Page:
Living with your license

January 1, 2007

Your new or latest license has arrived. How you deal with it can have a huge effect on your future. The first and most important thing that you should do is make several copies of the license. I also like to make a note on the back of the license itself showing the date on which I received it. This license will tell an FCC inspector the conditions under which the transmitter and antenna system should be operating. If, in addition to this license, the station also operates under an STA or any other authorizations, be sure that it or a copy of it is attached to the license. The license and other authorizations should then be safely mounted in a frame or placed in a binder and clearly displayed at the control point.

The parameters on the filed Form 302 establish the basis of a station''s operation.

Place a copy of the license in your engineering file (for DA operation, attached to the engineering copy of the final proof report) and another copy in your license file. It's also a good idea to put one in the public file. From now on the station's operating parameters should closely resemble the values in the engineering proof of performance, the figures contained in Form 302 and the Application for Station License. The only safe way to operate at variance from licensed values is to have an authorization, from the Commission, that is associated with the license.

It is probable that some time has passed since you originally filed Form 302 to apply for the station license and submitted engineering information on the station' s operating parameters. Given that human nature being what it is, it is also probable that no one has paid much attention to checking the operating parameters regularly. A station can be inspected soon after a license has been issued and it is not a good idea to start with a violation notice.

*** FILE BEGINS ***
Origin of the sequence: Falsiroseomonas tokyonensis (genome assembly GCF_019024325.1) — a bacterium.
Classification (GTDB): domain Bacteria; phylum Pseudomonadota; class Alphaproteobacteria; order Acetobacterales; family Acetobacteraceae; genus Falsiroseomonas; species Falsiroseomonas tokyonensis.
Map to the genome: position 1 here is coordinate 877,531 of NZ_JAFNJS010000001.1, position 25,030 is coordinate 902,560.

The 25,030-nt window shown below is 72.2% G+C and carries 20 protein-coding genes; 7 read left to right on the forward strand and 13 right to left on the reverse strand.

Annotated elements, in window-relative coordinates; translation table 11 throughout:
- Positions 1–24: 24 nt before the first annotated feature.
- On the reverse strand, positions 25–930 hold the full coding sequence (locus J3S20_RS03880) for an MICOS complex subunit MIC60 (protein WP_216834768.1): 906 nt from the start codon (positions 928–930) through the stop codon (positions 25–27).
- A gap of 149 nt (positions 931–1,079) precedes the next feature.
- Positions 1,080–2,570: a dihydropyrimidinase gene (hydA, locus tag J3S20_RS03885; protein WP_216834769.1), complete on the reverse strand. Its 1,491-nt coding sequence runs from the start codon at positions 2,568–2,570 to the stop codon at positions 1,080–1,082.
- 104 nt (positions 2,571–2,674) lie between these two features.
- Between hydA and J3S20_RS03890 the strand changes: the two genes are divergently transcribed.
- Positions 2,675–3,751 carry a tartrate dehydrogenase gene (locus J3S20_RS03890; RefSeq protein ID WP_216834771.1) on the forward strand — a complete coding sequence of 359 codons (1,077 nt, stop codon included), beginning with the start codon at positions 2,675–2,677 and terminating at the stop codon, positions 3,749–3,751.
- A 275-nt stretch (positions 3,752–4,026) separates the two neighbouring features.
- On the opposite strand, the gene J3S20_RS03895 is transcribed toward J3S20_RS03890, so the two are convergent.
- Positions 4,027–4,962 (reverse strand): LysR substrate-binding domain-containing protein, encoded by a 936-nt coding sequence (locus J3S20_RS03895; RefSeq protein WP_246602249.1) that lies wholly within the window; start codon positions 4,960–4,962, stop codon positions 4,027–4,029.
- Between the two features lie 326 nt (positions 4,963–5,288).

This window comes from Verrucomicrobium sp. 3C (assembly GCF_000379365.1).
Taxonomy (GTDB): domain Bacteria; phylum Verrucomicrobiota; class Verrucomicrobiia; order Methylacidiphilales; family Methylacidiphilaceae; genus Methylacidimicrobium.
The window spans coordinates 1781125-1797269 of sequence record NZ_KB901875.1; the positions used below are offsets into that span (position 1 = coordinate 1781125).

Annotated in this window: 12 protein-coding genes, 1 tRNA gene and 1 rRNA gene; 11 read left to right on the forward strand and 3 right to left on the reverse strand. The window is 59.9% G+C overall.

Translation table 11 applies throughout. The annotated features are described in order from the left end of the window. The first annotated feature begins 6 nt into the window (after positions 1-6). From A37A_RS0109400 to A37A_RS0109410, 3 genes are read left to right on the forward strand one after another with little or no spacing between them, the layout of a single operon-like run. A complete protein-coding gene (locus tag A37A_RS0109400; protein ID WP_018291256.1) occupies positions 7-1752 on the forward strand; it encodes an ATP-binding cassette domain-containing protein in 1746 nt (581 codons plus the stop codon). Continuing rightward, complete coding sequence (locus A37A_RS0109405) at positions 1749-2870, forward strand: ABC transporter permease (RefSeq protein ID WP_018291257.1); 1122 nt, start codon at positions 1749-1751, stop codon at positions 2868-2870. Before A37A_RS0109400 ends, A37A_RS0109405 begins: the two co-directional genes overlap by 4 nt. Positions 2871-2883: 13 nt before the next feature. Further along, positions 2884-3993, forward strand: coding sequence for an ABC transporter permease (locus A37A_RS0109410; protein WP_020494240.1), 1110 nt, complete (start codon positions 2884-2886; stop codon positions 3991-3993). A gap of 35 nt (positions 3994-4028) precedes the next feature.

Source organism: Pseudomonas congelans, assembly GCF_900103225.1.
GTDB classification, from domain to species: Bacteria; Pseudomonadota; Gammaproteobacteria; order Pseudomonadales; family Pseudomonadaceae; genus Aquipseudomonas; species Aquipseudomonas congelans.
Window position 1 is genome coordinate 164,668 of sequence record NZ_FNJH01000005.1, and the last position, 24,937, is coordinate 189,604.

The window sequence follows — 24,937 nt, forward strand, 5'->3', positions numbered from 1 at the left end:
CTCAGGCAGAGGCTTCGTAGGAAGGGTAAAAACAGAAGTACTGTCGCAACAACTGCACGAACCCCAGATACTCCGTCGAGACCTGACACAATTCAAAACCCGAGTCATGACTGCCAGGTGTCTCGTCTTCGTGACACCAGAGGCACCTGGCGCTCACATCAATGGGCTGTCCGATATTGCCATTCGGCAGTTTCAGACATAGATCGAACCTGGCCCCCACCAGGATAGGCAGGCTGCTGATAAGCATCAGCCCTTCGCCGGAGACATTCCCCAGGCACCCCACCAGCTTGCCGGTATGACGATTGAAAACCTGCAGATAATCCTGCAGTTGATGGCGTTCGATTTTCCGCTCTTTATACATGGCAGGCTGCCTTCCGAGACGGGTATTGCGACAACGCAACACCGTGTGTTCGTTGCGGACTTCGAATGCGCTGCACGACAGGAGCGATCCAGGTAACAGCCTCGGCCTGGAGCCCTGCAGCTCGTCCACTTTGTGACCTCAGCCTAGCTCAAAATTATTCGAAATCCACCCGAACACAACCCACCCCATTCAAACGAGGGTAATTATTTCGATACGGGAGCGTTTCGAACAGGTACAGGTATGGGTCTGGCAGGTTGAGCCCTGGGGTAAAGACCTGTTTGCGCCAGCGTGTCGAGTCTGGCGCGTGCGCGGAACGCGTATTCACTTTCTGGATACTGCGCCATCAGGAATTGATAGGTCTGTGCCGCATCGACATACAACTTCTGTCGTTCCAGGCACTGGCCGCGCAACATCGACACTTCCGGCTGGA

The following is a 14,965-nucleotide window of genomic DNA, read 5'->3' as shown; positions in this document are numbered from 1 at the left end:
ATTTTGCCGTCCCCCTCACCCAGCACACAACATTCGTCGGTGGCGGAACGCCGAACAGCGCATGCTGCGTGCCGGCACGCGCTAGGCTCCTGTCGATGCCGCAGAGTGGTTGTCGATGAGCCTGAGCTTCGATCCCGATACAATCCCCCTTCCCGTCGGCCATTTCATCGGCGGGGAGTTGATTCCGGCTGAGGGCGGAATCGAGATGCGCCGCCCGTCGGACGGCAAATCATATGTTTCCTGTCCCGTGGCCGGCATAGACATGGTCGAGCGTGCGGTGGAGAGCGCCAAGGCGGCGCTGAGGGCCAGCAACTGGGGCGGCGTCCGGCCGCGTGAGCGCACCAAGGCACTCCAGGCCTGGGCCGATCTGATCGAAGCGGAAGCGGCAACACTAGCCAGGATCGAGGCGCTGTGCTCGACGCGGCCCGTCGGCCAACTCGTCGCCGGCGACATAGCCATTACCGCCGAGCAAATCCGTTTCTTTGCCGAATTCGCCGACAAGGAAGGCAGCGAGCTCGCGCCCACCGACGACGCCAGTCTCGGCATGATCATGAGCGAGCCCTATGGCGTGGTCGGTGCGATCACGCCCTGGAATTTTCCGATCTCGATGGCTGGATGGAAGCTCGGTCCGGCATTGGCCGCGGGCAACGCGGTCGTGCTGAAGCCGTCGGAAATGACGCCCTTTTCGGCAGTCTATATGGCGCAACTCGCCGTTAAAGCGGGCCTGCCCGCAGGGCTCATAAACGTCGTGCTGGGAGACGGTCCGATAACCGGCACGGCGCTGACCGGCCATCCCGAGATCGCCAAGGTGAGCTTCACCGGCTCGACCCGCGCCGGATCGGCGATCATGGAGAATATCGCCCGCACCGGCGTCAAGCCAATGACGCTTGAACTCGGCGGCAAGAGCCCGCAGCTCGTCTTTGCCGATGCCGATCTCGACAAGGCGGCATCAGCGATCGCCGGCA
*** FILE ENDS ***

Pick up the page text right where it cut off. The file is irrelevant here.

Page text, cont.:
Carefully inspect the whole of the transmitter/antenna installation to make sure that the system is operating in accordance with its license and also to gain an idea of its stability. In the case of a non-directional antenna, operating base current (assuming that base operating resistance is stable) will be the critical figure to check. This should, of course, be within the limits based on Form 302. If this is correct and the base operating resistance hasn't changed it is usually safe to assume that the RF power is correct.

I like to compare RF power (I2ant × Rant =P) against the final stage dc power (Ianode × Eanode =P) to check efficiency.

The final stage efficiency is given by PRF/PDC × 100. It should be close to the original efficiency factor of the transmitter. Provided that all the other meter readings are normal it is safe to assume that you are in compliance with your license. If you ever have to operate on indirect power measurement you will need this efficiency figure.

If the efficiency is not close to the original efficiency something has changed. It's probably too close to the date since the original testing for final tube emission to have decreased significantly. Now is the time to double check the whole transmitter/antenna system for significant changes.